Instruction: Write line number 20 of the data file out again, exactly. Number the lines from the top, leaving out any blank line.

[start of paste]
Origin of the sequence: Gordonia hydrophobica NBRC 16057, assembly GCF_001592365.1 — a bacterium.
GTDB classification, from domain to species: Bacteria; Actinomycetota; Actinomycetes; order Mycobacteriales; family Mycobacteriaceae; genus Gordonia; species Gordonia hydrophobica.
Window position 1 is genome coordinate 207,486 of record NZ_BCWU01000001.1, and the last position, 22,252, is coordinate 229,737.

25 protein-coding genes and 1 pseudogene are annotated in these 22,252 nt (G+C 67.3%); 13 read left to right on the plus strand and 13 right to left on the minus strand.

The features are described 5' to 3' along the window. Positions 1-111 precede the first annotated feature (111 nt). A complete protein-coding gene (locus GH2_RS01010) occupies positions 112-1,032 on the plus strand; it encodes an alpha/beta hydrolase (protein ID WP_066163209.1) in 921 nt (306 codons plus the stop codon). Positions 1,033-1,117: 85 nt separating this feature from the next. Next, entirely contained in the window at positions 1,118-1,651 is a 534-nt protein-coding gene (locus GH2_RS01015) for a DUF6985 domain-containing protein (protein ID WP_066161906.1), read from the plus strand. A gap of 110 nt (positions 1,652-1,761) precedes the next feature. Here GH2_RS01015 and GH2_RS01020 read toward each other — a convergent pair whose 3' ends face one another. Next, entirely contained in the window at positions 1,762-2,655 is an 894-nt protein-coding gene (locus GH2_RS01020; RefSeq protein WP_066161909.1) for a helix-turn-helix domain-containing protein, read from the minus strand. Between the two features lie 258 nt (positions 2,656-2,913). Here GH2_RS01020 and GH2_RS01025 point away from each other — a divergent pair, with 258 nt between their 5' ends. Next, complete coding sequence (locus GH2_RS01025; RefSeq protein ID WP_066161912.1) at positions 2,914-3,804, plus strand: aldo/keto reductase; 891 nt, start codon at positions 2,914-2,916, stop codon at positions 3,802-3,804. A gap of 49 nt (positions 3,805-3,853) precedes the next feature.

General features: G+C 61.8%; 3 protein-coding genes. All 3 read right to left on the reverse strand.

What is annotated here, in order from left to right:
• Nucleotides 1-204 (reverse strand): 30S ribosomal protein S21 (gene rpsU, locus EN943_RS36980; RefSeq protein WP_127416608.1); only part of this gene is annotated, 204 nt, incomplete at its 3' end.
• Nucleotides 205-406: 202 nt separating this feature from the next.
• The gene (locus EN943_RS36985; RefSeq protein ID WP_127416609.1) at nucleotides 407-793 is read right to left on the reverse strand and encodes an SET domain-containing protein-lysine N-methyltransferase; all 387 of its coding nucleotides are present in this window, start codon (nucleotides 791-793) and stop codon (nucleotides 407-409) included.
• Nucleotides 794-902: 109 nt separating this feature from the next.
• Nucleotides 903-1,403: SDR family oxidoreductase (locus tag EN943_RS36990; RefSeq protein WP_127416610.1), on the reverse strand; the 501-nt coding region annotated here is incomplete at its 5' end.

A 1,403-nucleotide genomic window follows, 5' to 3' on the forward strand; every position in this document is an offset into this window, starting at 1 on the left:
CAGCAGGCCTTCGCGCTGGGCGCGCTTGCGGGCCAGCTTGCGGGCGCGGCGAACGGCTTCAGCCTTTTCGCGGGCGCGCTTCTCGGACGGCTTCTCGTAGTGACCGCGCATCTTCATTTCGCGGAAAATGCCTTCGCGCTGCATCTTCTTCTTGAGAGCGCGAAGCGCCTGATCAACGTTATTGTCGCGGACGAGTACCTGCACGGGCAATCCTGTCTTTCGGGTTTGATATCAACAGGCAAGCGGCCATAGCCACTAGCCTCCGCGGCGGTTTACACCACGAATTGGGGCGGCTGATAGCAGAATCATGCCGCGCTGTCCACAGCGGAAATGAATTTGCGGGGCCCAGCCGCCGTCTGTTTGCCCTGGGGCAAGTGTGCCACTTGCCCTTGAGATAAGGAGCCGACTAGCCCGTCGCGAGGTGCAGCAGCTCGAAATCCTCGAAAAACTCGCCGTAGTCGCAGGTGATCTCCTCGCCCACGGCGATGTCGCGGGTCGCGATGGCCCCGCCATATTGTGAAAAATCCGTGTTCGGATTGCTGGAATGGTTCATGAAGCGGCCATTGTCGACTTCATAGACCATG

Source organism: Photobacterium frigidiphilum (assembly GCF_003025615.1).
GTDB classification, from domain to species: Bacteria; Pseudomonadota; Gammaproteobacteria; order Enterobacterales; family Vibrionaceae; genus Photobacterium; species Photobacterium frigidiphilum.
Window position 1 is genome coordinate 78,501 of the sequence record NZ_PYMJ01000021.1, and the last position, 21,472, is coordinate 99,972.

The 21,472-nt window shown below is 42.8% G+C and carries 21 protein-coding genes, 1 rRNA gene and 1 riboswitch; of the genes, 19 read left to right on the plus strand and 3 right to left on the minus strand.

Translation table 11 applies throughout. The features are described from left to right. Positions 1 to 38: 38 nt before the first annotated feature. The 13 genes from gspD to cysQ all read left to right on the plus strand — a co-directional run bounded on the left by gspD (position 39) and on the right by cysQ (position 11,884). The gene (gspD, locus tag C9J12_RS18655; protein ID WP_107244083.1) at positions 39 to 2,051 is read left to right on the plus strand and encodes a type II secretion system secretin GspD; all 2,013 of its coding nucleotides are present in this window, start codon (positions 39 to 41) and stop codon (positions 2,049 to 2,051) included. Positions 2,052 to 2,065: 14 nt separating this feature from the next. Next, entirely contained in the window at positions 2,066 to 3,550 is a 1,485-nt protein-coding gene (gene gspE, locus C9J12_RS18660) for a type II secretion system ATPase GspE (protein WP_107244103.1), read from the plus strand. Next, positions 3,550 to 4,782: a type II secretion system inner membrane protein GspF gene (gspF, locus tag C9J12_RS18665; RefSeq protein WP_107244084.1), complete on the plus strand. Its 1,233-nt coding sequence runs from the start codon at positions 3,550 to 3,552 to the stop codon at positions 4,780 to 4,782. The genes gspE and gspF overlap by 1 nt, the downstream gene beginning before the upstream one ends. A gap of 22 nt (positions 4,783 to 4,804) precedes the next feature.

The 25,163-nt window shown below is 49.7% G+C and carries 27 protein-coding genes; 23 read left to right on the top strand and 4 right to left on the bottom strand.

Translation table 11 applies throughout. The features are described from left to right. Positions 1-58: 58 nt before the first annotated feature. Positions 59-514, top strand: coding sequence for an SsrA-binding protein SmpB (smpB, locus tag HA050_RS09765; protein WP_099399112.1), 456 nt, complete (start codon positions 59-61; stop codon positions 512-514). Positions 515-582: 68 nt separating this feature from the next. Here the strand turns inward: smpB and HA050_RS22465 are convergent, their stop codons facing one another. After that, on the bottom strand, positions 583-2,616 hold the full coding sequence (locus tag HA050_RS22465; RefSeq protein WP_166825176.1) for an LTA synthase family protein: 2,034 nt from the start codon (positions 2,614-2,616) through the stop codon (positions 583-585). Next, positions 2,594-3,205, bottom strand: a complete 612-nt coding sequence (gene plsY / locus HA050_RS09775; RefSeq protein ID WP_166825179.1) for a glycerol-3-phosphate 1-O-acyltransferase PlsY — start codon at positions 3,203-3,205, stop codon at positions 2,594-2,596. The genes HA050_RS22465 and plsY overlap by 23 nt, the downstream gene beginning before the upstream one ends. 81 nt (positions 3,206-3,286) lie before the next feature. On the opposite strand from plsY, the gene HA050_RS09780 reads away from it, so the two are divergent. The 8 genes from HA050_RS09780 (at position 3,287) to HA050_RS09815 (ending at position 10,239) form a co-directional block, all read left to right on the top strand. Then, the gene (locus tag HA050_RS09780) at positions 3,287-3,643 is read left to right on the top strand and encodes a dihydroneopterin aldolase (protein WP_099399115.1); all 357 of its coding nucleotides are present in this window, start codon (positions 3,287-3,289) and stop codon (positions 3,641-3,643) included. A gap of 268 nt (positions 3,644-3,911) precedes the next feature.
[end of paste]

The 25,163-nt window shown below is 49.7% G+C and carries 27 protein-coding genes; 23 read left to right on the top strand and 4 right to left on the bottom strand.